Around the world tomorrow groups from all sectors will be celebrating Open Data Day – an annual event that highlights the benefits of open data and encourages the adoption of open data policies in government, business and civil society. As publishers, data availability is crucial for the validation and foundation of new research and key to our mission to help researchers advance the scientific record. In the spirit of Open Data Day, we’ve decided to defer to researchers and data enthusiasts to answer the questions: why is data important and how can we make it better?
We got our answers from Sudhakaran Prabakaran, one of a number of dedicated volunteers at Cambridge University known as the Data Champions who are helping advise members of the research community on managing their data. Read his thoughts below.
Who are the Data Champions? What kinds of data questions do you help researchers navigate?
I think it’s a fantastic forum. [We have] a lot of discussions and people exchange ideas and not necessarily just in the sciences but also in every other field. [Data management] can be kind of confusing, even simple things like can I put my [datasets] in Dropbox? Can I share them in Google Drive? You’re talking about even labeling stuff in desktop computers. There is no clarity because this landscape is fast-moving and people are not trained to catch up with that kind of speed at which things change.
What are you working on right now? How does open data play a role in it?
Our lab thrives on open data. We train machine learning algorithms that looks at specific regions of the human genome and trying to identify the most important mutations and then identify drugs to target them. Most of the datasets I work with people have already published and analyzed those datasets and they’ve extracted what they want. I’m kind of looking at things that they don’t want – I’m looking at non-coding regions, just kind of digging deeper into the datasets.
Why do you think open data is important? What do you think the future open data landscape looks like?
I don’t think open data is enough…it’s the analysis also. For example, we train a lot of machine learning algorithms and in the process we fail many, many times and we know the pitfalls we know what to avoid. But if you share that process with other people that will enable them to overcome it, to get there. It is very difficult and that process can be shared with people.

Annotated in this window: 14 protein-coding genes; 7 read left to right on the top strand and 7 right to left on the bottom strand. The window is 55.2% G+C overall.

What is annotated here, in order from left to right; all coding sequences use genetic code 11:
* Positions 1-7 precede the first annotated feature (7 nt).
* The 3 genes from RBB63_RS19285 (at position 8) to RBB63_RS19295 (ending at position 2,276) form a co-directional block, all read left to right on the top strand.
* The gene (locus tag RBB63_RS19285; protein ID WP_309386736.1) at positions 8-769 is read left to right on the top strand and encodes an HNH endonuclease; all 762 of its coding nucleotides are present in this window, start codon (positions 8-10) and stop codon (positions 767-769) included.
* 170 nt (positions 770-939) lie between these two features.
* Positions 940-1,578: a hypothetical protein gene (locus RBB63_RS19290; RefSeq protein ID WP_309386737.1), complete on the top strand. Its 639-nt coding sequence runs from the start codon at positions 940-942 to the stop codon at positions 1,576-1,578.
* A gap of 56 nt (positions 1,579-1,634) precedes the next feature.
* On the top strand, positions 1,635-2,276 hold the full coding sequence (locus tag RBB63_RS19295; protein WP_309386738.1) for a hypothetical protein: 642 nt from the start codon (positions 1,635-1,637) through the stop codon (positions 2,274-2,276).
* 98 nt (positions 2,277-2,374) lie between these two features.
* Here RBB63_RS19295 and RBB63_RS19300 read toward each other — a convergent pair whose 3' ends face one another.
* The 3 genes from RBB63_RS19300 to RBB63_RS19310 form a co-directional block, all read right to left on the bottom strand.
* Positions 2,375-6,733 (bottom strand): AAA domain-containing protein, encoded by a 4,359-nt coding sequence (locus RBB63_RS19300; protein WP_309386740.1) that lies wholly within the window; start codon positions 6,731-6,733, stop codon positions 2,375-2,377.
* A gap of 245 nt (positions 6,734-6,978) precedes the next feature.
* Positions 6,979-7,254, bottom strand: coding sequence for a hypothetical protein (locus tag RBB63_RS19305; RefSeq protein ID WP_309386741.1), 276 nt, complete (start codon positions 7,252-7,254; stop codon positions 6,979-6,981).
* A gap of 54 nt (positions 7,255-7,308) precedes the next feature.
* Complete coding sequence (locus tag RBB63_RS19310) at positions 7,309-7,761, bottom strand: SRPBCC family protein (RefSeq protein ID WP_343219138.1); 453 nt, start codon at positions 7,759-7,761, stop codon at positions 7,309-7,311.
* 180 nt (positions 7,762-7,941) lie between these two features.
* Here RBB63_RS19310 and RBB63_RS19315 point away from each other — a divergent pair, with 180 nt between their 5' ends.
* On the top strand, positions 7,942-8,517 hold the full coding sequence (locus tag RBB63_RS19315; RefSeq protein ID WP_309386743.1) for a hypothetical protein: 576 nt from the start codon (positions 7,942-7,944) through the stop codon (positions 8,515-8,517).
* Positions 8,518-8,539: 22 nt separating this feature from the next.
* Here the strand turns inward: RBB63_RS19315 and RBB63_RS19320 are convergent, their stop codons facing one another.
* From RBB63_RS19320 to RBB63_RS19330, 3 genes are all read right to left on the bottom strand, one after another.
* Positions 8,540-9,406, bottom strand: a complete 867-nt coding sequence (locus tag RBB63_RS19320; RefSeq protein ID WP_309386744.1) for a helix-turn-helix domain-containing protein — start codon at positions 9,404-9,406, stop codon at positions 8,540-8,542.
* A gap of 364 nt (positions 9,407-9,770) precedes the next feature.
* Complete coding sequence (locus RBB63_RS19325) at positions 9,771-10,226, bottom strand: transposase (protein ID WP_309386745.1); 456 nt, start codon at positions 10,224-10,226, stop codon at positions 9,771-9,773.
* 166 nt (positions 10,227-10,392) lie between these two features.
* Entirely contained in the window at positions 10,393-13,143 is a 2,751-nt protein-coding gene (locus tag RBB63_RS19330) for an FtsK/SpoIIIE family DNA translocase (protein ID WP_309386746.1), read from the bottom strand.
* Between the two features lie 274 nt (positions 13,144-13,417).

I think future young people are going to be brought up in an environment where they can just click something and get access to the code and get access to the data themselves. And then the issues of reproducibility would be mitigated if you can share what you’ve done and the data set is there for other people to work with.
What advice would you give to authors and researchers to encourage them to share their data?
I think we have encountered these scenarios even as a data champion in my own department. I think if you if you have incentives, as in [getting] your DOI and authorships for the dataset even before publication then it’s easy to share. It’s your data, [someone] can probably do a different kind of analysis and publish it but they have to cite this data and you will be benefited by that.
And it’s in the best interest of the authors to share it ahead of time because of reproducibility.
What can you do to encourage good data management?
You can practice the open data lifestyle by sharing your research data in an open repository and making it available when you submit your manuscript. If you’re reviewing a submission, knowing how to evaluate the associated datasets can be tricky which is why we’ve worked with the Data Champions to cover everything you need to know in this Reviewer’s Quick Guide to Assessing Datasets. If the manuscript you’re reviewing doesn’t have an associated dataset, request it!
About the Data Champions Program
The Data Champions Programme is a network of volunteers who advise members of the research community on proper handling of research data. In this, they promote good research data management (RDM) and support Findable, Accessible, Interoperable, and Re-usable (FAIR) research principles. It is run by the Research Data Management Facility at the University of Cambridge.